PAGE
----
As terrific as the LiveWire looks (and that’s coming from someone who has been critical of Harley’s foray into the electric segment), caution is still warranted. Alta Motors, the electric dirt-bike manufacturer Harley invested in earlier this year, has reportedly shut down production and may be looking for a buyer.
Though Alta’s sales rose 50% in consecutive quarters in 2018, building electric motorcycles is expensive, and the company was having difficulty getting financing. If a company that has achieved such impressive growth with a well-regarded line of electric motorcycles is having to close up shop, there’s reason to question how easy Harley-Davidson’s road to success in the segment will be.
A Harley like no other
Harley hasn’t revealed the specifications for the LiveWire — it says more details will be forthcoming in January — but it actually looks like a motorcycle people will want to buy and ride. It’s much more impressive than the prototype unveiled four years ago. And though a lot depends on the bike’s battery capacity, its riding range, recharge time, and (perhaps more importantly) the price, this could be an important model for the manufacturer, which lately has been unable to rev up sales of its big iron horses.
The LiveWire’s appealing appearance notwithstanding, the bike maker will have to overcome some inherent hurdles to make a go of it in this arena.
First, there is virtually no existing market for a motorcycle like this. In the More Roads to Harley-Davidson strategic road map released in July, Harley said that fewer than 1,000 high performance e-bikes were sold across the U.S. and Europe in 2017. While there might not be many manufacturers, the real sweet spot in the broad category has been in the lightweight, urban style, where tens of millions of e-bikes have been sold.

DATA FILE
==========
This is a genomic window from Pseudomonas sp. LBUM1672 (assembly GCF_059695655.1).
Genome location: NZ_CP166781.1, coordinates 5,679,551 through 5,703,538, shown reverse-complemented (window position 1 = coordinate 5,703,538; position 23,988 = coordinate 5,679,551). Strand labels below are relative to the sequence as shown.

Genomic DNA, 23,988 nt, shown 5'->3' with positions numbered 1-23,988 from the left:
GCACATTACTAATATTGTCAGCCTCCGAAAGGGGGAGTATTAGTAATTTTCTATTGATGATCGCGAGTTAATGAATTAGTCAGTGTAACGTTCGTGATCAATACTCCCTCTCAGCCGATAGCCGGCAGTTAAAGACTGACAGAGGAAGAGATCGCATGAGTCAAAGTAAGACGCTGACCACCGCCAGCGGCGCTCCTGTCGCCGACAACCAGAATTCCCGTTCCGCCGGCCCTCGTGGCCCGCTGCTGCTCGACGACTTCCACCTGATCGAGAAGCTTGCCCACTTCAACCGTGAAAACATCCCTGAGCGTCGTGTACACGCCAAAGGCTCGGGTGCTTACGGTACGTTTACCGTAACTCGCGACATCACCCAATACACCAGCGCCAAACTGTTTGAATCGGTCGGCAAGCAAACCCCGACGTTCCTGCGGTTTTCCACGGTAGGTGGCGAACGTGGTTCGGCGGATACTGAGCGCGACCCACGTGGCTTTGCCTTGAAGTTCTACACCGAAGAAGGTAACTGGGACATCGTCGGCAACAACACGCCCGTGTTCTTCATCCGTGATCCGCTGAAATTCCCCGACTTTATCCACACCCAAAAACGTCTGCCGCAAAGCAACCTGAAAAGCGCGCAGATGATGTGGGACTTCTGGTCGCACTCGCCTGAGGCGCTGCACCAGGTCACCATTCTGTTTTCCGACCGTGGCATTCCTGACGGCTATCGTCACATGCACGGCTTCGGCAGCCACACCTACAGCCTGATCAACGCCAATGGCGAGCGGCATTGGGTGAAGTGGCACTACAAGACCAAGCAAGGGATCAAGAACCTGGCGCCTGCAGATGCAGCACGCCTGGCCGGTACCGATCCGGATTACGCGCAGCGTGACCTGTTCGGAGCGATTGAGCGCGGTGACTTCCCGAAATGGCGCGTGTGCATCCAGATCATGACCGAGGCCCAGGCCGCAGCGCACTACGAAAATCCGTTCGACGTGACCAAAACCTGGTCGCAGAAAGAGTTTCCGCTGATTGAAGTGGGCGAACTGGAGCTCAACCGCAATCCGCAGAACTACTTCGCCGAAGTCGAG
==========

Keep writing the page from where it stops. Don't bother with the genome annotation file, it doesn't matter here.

Second, Harley lacks expertise in electric motorcycles, and while it invested in Alta, the two parted ways just a few months later. Instead of using Alta’s infrastructure, as the smaller company had been hoping it would, Harley decided to open up its own e-bike research and development facility in Silicon Valley. Maybe it saw something it didn’t like in Alta and decided to ride solo. But its heritage has been in gasoline, grease, and oil — it might not have the same level of credibility among likely e-bike buyers.
Third, among the existing electric motorcycle companies, Zero Motorcycles is the leader. It’s been building e-bikes for 13 years, and has broken through some important technology barriers, such as extending the range of its Zero S model to over 200 miles of city driving and more than 100 miles on the highway. When the LiveWire prototype was unveiled, it had a 55-mile range, and that was in economy mode. The production version will likely surpass that, but it will probably take a few years.
A way forward
In Harley’s favor, the apparent demise of Alta Motors is less of a harbinger of the veteran motorcycle maker’s fate than it might appear at first glance. For one, Alta only made dirt bikes. Although it always hoped to apply its technology to all sorts of light-duty and recreational vehicles, it made its bet on a leading niche market, one where many riders get their first taste of motorcycling. Its financial struggles, however, limited its ability to get beyond those confines. Maybe Harley will buy Alta’s intellectual property and snap up its engineers, since Alta is based just outside San Francisco, where Harley is building its R&D facility.
Harley-Davidson has a narrow road to success here. While it’s the largest manufacturer of big, burly combustion-engine motorcycles — the market for which may well be in a permanent decline — it has a chance to accelerate into a whole new category with the LiveWire. And the popularity of Alta’s dirt bikes could indicate that there’s an audience for Harley’s high-performance street bike.
Likewise, the success of Zero Motorcycles indicates potential. But the financial woes Alta experienced, despite its dramatic growth and the accolades its bikes earned, suggest Harley’s electric drive could still be cut short.
Source : The Motley Fool